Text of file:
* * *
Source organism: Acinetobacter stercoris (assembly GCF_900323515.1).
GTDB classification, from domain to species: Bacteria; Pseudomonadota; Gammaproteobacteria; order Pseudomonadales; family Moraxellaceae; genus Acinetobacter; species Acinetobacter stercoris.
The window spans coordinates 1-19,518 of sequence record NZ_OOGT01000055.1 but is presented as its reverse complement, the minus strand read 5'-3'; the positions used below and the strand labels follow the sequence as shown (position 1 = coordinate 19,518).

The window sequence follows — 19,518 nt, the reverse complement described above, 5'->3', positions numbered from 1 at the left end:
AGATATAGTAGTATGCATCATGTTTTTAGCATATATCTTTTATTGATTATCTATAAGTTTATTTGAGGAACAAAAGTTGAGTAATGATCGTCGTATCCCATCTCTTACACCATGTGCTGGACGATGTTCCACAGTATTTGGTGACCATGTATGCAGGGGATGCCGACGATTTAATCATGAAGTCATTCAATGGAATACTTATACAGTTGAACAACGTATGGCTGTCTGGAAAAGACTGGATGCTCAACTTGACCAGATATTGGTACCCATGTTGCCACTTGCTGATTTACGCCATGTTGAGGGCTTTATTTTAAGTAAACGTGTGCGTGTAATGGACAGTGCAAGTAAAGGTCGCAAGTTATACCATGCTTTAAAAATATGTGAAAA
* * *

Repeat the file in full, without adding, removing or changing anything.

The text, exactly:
Source organism: Acinetobacter stercoris (assembly GCF_900323515.1).
GTDB classification, from domain to species: Bacteria; Pseudomonadota; Gammaproteobacteria; order Pseudomonadales; family Moraxellaceae; genus Acinetobacter; species Acinetobacter stercoris.
The window spans coordinates 1-19,518 of sequence record NZ_OOGT01000055.1 but is presented as its reverse complement, the minus strand read 5'-3'; the positions used below and the strand labels follow the sequence as shown (position 1 = coordinate 19,518).

The window sequence follows — 19,518 nt, the reverse complement described above, 5'->3', positions numbered from 1 at the left end:
AGATATAGTAGTATGCATCATGTTTTTAGCATATATCTTTTATTGATTATCTATAAGTTTATTTGAGGAACAAAAGTTGAGTAATGATCGTCGTATCCCATCTCTTACACCATGTGCTGGACGATGTTCCACAGTATTTGGTGACCATGTATGCAGGGGATGCCGACGATTTAATCATGAAGTCATTCAATGGAATACTTATACAGTTGAACAACGTATGGCTGTCTGGAAAAGACTGGATGCTCAACTTGACCAGATATTGGTACCCATGTTGCCACTTGCTGATTTACGCCATGTTGAGGGCTTTATTTTAAGTAAACGTGTGCGTGTAATGGACAGTGCAAGTAAAGGTCGCAAGTTATACCATGCTTTAAAAATATGTGAAAA